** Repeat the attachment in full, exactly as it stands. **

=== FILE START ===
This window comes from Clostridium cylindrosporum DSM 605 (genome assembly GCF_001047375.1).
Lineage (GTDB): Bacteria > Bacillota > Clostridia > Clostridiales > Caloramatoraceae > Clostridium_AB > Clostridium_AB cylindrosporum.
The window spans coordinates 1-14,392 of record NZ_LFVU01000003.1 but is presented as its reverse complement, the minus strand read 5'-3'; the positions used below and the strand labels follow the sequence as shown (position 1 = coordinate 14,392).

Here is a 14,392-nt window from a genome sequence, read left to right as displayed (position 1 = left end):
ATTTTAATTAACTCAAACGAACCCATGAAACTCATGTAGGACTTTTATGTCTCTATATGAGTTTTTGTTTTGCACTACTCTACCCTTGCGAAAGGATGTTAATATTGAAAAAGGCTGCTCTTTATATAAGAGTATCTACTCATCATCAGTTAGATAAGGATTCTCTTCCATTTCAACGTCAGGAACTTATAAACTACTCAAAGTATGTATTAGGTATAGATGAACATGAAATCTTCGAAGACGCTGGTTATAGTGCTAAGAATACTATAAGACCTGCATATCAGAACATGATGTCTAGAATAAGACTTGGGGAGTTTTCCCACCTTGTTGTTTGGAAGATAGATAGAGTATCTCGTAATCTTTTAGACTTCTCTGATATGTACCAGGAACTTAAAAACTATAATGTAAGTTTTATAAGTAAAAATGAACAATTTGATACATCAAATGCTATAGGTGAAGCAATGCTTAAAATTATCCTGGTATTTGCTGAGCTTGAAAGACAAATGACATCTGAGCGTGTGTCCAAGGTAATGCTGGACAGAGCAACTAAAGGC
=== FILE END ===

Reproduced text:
This window comes from Clostridium cylindrosporum DSM 605 (genome assembly GCF_001047375.1).
Lineage (GTDB): Bacteria > Bacillota > Clostridia > Clostridiales > Caloramatoraceae > Clostridium_AB > Clostridium_AB cylindrosporum.
The window spans coordinates 1-14,392 of record NZ_LFVU01000003.1 but is presented as its reverse complement, the minus strand read 5'-3'; the positions used below and the strand labels follow the sequence as shown (position 1 = coordinate 14,392).

Here is a 14,392-nt window from a genome sequence, read left to right as displayed (position 1 = left end):
ATTTTAATTAACTCAAACGAACCCATGAAACTCATGTAGGACTTTTATGTCTCTATATGAGTTTTTGTTTTGCACTACTCTACCCTTGCGAAAGGATGTTAATATTGAAAAAGGCTGCTCTTTATATAAGAGTATCTACTCATCATCAGTTAGATAAGGATTCTCTTCCATTTCAACGTCAGGAACTTATAAACTACTCAAAGTATGTATTAGGTATAGATGAACATGAAATCTTCGAAGACGCTGGTTATAGTGCTAAGAATACTATAAGACCTGCATATCAGAACATGATGTCTAGAATAAGACTTGGGGAGTTTTCCCACCTTGTTGTTTGGAAGATAGATAGAGTATCTCGTAATCTTTTAGACTTCTCTGATATGTACCAGGAACTTAAAAACTATAATGTAAGTTTTATAAGTAAAAATGAACAATTTGATACATCAAATGCTATAGGTGAAGCAATGCTTAAAATTATCCTGGTATTTGCTGAGCTTGAAAGACAAATGACATCTGAGCGTGTGTCCAAGGTAATGCTGGACAGAGCAACTAAAGGC